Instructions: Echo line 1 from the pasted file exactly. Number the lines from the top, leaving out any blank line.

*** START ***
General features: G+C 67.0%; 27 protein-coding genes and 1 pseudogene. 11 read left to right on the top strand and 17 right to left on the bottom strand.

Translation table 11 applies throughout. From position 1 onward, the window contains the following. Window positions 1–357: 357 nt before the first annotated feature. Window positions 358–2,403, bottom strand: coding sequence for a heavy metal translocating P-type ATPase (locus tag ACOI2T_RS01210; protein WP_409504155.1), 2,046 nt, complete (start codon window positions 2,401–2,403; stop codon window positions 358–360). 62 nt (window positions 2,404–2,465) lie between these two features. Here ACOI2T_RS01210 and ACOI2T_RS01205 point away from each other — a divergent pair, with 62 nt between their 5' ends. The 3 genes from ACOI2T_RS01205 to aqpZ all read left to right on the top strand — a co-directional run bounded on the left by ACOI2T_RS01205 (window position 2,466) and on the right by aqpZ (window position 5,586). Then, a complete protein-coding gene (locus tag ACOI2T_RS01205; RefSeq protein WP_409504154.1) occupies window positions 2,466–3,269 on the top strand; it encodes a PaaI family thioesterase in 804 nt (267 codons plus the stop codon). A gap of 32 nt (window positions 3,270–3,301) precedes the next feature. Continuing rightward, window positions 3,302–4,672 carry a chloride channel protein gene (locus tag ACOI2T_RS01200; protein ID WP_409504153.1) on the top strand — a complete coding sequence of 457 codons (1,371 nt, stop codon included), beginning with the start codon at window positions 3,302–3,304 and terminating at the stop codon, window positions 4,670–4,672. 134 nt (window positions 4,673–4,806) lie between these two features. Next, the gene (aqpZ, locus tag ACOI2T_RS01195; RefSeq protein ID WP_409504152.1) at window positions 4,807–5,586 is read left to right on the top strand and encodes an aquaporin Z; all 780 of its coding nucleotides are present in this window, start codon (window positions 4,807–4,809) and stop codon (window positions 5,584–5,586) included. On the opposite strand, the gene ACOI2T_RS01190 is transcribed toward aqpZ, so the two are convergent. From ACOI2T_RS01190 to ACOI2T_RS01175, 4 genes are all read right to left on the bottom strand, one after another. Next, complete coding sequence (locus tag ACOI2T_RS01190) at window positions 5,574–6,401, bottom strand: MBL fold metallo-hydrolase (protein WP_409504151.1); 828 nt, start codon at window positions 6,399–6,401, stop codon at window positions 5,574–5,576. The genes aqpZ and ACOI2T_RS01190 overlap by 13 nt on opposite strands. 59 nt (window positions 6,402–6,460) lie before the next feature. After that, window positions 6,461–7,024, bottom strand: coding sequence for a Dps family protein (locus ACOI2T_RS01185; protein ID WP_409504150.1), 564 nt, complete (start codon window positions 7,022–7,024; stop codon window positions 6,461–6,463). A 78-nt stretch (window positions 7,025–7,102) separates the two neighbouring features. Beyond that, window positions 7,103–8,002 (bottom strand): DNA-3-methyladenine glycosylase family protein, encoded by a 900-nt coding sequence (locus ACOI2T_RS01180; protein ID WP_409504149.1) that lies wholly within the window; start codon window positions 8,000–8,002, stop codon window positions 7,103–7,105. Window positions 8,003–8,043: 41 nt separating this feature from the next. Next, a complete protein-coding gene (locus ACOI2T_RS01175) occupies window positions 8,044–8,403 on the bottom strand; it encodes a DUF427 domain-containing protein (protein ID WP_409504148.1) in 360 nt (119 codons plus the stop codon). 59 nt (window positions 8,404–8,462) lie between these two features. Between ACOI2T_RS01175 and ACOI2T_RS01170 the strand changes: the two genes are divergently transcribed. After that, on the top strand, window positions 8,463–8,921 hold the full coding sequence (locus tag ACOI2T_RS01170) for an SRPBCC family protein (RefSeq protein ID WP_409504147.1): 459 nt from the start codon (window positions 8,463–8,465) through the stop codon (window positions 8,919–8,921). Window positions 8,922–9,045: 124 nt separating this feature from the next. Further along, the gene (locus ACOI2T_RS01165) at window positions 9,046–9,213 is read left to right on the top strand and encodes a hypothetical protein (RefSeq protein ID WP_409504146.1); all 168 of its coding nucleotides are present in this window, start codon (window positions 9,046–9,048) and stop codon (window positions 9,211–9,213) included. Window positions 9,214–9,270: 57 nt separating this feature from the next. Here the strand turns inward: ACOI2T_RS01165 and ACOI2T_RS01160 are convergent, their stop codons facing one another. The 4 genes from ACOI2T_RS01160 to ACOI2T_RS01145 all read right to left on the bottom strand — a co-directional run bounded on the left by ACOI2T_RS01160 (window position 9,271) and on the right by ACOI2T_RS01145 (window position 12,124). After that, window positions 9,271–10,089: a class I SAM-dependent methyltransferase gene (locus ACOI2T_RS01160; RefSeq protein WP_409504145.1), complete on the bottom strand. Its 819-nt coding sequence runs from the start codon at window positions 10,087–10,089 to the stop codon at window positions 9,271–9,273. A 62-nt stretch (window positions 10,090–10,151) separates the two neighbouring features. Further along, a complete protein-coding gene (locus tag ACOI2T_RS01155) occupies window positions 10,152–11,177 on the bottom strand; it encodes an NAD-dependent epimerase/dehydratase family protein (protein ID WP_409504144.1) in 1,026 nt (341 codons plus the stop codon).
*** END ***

General features: G+C 67.0%; 27 protein-coding genes and 1 pseudogene. 11 read left to right on the top strand and 17 right to left on the bottom strand.